Lemon Squares (or Bars)

Lemon squares 8

Champagne_Glass_Image_courtesy_of_eyehook_com

If you’re a big fan of lemons, this dessert is for you.

I’ve not had many lemon squares (or bars) in my life and, come to think of it, probably none before today, but I can tell that this treat is destined for greatness. Not for sitting endlessly in the display case of a pastry shop, oh no. This is meant to be a best-seller, the one that sells out within 30 minutes of being brought out of the kitchen, leaving disappointed customers waiting for more.

There is no shortage of recipes for lemon squares (or bars) out there. Unlike some recipes that include a few tablespoons of lemon zest, this version from Emily Luchetti’s delectable Classic Stars Desserts cookbook, relies on a full cup (and a bit) of freshly squeezed lemon juice to achieve the trademark tangy, ache-in-the-jaw sensation with your first bite.  A gooey lemon custard rests on a flour/butter/sugar crust that is first baked in the oven until it turns a light shade of brown, and then a second time with the custard that sets in the heat. A gentle drizzle of confectioners’ sugar accessorizes this simple pairing, dressing it up for its place among the spread of desserts at a dinner party.

Lemon Squares montage

Despite the delicate and elegant countenance that dusted sugar bestows on each slice, this is a treat requiring both hands and all your fingers. It simply won’t do the lemons justice (or Emily Luchetti, for that matter), to try to eat this treat with a teaspoon in small, dainty bites. The malleable, glutinuous custard expects to touch every napkin you come across, conjoin your fingers into a lemony mess and is practically begging to be enjoyed in the company of those close and dear to you. Because these will be the people who won’t mind if you have an extra gob of lemon custard smeared on your cheek (chances are they probably have smears of their own too), and they’re probably the ones that feature in your best memories of summer past. Discovering how a fruit of such acidity can transform to yield a taste of summer in every bite is one of baking’s many surprises, a miracle best savored with nothing else but sticky fingers and runaway crumbs on your lap.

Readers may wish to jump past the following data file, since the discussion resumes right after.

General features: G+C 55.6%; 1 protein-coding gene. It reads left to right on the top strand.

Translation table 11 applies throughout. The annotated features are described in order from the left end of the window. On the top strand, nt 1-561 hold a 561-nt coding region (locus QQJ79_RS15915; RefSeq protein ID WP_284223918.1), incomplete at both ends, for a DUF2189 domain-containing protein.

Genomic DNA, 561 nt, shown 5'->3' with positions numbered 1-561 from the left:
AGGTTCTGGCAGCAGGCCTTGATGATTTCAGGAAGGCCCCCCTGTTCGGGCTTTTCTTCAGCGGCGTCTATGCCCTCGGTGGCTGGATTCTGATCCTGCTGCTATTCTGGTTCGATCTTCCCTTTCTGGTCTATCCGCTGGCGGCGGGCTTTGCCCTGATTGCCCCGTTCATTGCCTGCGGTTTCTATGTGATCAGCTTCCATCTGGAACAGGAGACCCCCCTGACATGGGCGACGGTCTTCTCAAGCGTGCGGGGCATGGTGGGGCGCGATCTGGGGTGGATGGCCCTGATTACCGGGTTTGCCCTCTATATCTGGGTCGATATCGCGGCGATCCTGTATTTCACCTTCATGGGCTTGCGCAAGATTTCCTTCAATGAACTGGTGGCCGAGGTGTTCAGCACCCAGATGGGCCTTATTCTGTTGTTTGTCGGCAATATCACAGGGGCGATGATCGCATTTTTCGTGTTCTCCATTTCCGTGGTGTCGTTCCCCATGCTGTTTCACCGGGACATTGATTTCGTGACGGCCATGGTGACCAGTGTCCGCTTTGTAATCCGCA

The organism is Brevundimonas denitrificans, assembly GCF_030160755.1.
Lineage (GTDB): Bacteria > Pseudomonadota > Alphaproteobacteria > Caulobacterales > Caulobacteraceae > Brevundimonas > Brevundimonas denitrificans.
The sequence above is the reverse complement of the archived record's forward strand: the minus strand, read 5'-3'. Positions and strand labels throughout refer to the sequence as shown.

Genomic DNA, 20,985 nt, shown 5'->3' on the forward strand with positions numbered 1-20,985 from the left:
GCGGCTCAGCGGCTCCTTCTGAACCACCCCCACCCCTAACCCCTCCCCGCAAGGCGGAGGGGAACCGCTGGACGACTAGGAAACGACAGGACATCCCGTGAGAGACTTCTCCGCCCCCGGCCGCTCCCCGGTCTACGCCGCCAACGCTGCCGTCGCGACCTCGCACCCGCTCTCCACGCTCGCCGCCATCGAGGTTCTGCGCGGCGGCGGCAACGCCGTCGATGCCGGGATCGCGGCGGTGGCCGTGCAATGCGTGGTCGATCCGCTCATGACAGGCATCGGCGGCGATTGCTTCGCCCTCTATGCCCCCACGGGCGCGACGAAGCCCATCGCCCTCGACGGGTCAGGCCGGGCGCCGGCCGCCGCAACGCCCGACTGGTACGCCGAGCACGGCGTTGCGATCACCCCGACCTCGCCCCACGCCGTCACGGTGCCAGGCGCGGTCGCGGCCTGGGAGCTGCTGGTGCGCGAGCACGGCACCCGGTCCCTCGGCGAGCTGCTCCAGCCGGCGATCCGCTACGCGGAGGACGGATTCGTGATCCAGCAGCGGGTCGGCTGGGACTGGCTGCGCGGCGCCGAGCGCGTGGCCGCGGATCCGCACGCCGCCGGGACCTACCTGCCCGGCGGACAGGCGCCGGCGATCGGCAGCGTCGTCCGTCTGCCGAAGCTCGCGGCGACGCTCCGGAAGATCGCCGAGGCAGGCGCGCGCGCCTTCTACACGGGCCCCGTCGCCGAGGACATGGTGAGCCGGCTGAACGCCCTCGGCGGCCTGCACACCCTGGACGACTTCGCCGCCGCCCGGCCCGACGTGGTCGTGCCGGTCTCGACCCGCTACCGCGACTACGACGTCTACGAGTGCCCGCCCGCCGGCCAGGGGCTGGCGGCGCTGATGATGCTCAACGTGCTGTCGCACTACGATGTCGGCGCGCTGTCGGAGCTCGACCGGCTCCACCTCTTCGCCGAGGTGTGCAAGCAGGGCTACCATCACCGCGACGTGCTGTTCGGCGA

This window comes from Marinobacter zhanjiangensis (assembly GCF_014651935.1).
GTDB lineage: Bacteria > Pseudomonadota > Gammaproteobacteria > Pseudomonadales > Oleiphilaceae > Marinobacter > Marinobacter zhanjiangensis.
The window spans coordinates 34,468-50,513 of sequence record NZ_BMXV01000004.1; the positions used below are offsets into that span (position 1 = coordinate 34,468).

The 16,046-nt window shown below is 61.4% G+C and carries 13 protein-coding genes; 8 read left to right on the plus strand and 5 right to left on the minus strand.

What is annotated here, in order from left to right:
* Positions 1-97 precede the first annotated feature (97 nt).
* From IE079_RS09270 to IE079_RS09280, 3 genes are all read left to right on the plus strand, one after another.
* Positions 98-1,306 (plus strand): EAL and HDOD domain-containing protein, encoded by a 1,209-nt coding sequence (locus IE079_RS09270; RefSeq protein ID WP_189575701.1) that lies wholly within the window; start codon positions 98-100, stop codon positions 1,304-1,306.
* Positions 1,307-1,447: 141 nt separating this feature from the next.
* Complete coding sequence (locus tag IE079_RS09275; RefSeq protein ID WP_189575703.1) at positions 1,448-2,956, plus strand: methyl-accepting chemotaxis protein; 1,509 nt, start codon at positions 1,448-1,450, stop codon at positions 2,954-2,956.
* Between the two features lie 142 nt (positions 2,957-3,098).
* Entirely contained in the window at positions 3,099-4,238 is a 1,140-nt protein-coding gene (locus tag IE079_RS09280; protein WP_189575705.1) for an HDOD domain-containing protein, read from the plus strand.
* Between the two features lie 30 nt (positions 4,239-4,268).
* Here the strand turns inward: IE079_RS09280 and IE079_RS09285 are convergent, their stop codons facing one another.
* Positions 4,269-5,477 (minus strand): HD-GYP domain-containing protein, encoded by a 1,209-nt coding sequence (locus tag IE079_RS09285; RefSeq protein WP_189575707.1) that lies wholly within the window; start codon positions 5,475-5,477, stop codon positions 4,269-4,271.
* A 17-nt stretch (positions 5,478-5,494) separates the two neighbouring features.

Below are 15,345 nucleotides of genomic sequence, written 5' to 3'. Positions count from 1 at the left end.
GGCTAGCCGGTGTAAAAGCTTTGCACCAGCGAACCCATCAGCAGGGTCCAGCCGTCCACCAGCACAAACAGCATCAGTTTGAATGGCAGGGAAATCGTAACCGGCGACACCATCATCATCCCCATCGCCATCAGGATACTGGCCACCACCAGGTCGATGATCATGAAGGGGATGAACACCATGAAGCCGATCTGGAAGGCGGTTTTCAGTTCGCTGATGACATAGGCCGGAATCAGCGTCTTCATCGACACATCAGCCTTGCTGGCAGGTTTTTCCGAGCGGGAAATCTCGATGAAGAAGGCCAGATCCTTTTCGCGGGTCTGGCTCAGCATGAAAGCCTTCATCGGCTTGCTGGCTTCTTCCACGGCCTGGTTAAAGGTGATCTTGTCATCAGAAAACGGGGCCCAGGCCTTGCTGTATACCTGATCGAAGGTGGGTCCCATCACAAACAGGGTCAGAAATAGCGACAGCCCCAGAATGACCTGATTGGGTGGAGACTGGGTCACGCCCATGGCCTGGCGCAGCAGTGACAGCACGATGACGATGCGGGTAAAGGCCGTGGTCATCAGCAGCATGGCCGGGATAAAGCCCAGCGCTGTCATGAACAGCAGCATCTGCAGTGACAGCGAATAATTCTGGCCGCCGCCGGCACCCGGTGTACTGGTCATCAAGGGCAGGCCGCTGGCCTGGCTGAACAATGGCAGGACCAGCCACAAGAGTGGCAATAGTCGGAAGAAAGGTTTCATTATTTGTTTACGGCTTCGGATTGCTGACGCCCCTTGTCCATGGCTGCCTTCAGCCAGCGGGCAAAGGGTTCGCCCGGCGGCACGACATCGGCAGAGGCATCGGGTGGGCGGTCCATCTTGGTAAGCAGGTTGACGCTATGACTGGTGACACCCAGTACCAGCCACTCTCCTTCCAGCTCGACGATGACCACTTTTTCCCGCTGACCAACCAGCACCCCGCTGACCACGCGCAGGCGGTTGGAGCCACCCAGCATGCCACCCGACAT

Lemon Squares (adapted from Classic Stars Desserts by Emily Luchetti)
Makes 24 2¼-inch squares

Crust:
1½ cups all-purpose flour
½ cup confectioners’ sugar (I used granulated sugar which turned out fine too)
12 tablespoons/ 6 ounces/ 170 grams unsalted butter, cut into ½-inch pieces

Preheat the oven to 325F/ 170C.

Combine the sugar and flour in the bowl of an electric mixer and beat on low speed until mixed. Add the butter and mix until the butter is the size of very small peas, which should take about 30 seconds to a minute on low speed. You will end up with a dry mixture that’s a little oily, which will be then pressed into the base of a 9-by-13-inch baking pan. I’ve found that rolling up all the dough into ball before spreading it out in the pan helps achieve a thick, consistent crust. Place the ball of dough in the pan, then slowly work with your fingers to spread it out across the entire base. Use your palms to press down on the dough once it covers the pan, to ensure an even distribution of crust.

Bake until golden brown, about 30 to 40 minutes, depending on your oven. When ready, let the crust cool to room temperature and reduce the oven temperature to 300F/ 150C.

Filling:
6 large eggs
3 cups granulated sugar
1 cup plus 2 tablespoons freshly squeezed lemon juice (approximately 6 to 8 medium lemons)
½ cup all-purpose flour

Whisk the eggs and sugar in a large bowl until smooth. Stir in the lemon juice, then the flour, whisking as you do so to remove any lumps from the mixture.

Pour the filling over the crust and bake, about 40 minutes to an hour, until the lemon filling is set. The filling should not wobble when you shake the pan and the top should look slightly brown and feel quite firm when pressed.

Cool to room temperature, then refrigerate it for an hour or keep it at room temperature for 3 hours before cutting into your preferred size or shape. Dust with confectioners’ sugar before serving.

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